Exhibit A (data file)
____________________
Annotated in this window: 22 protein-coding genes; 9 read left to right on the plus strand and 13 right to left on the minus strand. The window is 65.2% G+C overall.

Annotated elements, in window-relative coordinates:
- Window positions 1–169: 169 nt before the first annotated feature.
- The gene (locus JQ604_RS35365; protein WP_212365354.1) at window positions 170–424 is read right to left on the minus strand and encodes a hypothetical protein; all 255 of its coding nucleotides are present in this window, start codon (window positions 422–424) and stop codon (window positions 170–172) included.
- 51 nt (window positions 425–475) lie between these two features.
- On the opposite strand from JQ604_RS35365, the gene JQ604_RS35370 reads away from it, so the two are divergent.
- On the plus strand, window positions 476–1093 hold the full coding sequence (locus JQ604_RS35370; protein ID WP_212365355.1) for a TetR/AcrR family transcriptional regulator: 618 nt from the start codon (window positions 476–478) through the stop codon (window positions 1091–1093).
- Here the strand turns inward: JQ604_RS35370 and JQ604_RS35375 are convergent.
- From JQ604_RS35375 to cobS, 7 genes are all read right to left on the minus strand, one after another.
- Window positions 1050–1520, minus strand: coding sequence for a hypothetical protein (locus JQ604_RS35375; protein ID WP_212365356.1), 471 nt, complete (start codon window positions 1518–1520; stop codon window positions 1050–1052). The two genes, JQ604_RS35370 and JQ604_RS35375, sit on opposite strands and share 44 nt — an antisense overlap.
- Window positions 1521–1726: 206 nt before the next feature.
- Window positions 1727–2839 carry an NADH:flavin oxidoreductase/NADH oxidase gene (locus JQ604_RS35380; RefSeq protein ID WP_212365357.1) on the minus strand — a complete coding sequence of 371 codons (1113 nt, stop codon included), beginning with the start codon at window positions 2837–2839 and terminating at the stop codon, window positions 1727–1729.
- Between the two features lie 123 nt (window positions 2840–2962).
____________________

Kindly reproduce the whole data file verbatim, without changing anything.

Annotated in this window: 22 protein-coding genes; 9 read left to right on the plus strand and 13 right to left on the minus strand. The window is 65.2% G+C overall.

Annotated elements, in window-relative coordinates:
- Window positions 1–169: 169 nt before the first annotated feature.
- The gene (locus JQ604_RS35365; protein WP_212365354.1) at window positions 170–424 is read right to left on the minus strand and encodes a hypothetical protein; all 255 of its coding nucleotides are present in this window, start codon (window positions 422–424) and stop codon (window positions 170–172) included.
- 51 nt (window positions 425–475) lie between these two features.
- On the opposite strand from JQ604_RS35365, the gene JQ604_RS35370 reads away from it, so the two are divergent.
- On the plus strand, window positions 476–1093 hold the full coding sequence (locus JQ604_RS35370; protein ID WP_212365355.1) for a TetR/AcrR family transcriptional regulator: 618 nt from the start codon (window positions 476–478) through the stop codon (window positions 1091–1093).
- Here the strand turns inward: JQ604_RS35370 and JQ604_RS35375 are convergent.
- From JQ604_RS35375 to cobS, 7 genes are all read right to left on the minus strand, one after another.
- Window positions 1050–1520, minus strand: coding sequence for a hypothetical protein (locus JQ604_RS35375; protein ID WP_212365356.1), 471 nt, complete (start codon window positions 1518–1520; stop codon window positions 1050–1052). The two genes, JQ604_RS35370 and JQ604_RS35375, sit on opposite strands and share 44 nt — an antisense overlap.
- Window positions 1521–1726: 206 nt before the next feature.
- Window positions 1727–2839 carry an NADH:flavin oxidoreductase/NADH oxidase gene (locus JQ604_RS35380; RefSeq protein ID WP_212365357.1) on the minus strand — a complete coding sequence of 371 codons (1113 nt, stop codon included), beginning with the start codon at window positions 2837–2839 and terminating at the stop codon, window positions 1727–1729.
- Between the two features lie 123 nt (window positions 2840–2962).